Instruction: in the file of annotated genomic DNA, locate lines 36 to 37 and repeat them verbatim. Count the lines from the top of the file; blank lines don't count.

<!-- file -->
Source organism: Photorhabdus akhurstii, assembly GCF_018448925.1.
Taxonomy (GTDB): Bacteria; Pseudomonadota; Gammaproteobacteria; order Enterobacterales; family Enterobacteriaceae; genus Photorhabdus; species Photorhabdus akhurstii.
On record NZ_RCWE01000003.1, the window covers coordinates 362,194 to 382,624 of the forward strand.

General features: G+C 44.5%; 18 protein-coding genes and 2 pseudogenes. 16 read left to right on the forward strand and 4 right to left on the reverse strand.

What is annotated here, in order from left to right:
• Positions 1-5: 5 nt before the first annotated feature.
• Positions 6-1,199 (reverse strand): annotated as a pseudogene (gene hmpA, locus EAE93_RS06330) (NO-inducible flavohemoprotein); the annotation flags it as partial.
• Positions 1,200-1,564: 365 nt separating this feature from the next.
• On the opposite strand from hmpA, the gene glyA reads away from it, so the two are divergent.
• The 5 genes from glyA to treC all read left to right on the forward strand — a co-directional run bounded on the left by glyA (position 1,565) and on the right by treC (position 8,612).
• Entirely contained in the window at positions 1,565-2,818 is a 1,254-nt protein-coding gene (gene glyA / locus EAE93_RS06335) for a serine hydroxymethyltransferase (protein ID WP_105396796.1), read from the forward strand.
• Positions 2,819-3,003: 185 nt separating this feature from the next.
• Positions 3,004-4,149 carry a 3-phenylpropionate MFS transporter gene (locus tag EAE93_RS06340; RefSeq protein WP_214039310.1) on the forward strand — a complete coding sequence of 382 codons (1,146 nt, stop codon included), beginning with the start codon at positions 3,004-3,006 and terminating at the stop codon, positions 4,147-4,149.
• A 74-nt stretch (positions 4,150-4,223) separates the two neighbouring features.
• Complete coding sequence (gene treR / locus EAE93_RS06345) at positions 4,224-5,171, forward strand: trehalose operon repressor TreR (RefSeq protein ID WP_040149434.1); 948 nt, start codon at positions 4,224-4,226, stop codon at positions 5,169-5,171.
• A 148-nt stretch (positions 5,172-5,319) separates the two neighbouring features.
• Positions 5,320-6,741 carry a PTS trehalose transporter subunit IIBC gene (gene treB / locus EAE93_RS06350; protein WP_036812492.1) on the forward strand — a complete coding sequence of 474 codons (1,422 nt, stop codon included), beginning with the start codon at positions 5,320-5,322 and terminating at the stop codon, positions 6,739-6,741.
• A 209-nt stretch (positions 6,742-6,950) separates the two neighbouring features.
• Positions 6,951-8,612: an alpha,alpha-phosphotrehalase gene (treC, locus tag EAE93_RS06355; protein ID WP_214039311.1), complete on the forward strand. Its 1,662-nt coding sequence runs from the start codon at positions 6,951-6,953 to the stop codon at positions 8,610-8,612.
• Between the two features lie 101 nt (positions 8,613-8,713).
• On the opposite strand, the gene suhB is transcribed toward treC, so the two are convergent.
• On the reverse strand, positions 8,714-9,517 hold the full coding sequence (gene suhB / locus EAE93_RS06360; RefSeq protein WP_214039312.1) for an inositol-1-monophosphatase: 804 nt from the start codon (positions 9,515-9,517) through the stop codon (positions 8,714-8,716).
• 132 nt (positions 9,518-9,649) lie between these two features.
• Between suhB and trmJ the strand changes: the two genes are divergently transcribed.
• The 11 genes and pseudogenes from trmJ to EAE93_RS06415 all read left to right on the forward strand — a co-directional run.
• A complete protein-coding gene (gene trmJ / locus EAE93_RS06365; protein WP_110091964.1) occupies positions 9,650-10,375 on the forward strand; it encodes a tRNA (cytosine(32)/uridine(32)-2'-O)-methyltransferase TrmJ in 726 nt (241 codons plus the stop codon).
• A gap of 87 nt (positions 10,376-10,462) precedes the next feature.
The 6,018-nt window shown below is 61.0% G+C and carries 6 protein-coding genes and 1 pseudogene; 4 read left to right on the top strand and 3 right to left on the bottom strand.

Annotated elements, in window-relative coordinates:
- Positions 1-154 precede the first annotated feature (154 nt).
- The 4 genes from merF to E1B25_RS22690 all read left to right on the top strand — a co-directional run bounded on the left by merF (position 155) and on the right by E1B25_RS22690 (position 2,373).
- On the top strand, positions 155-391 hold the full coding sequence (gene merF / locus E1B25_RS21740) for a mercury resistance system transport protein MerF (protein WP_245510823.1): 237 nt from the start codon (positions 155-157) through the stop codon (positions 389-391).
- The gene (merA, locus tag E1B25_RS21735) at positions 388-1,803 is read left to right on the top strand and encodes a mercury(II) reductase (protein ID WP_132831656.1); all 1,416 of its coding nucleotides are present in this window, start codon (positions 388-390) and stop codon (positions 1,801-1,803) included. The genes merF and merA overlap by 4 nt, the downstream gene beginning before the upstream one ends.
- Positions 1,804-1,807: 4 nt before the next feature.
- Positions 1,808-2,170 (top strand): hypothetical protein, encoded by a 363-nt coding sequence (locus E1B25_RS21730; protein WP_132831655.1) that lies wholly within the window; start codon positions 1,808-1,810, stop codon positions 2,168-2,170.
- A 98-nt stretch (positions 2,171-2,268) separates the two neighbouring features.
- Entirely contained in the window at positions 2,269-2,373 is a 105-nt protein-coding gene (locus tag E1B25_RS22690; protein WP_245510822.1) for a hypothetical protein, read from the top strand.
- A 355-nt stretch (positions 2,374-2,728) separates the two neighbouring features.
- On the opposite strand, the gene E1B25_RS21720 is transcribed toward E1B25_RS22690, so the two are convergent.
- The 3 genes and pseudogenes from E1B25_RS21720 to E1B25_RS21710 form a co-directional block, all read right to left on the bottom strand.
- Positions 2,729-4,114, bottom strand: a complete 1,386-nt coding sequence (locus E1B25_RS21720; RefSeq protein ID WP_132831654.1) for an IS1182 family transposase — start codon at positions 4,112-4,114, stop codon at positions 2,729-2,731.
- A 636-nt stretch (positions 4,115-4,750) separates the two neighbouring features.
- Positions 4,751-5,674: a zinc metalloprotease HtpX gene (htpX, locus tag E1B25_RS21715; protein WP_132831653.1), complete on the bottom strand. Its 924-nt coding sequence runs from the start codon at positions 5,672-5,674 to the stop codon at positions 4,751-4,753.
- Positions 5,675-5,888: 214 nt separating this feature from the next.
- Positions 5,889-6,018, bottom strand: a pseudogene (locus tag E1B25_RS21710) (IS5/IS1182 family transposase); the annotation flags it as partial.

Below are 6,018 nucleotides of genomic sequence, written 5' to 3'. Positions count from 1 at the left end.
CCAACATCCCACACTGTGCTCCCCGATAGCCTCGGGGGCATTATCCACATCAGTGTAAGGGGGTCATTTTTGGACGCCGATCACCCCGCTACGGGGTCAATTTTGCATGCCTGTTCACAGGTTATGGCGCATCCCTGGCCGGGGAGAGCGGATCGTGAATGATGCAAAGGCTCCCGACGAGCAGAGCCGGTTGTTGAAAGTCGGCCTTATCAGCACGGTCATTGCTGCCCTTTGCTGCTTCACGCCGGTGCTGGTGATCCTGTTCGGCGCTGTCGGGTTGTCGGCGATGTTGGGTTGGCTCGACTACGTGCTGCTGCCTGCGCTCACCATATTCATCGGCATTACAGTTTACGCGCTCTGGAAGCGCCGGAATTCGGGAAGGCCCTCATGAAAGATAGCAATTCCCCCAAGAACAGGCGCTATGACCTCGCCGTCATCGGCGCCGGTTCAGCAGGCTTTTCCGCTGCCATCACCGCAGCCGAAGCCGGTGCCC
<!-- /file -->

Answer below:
- A 98-nt stretch (positions 2,171-2,268) separates the two neighbouring features.
- Entirely contained in the window at positions 2,269-2,373 is a 105-nt protein-coding gene (locus tag E1B25_RS22690; protein WP_245510822.1) for a hypothetical protein, read from the top strand.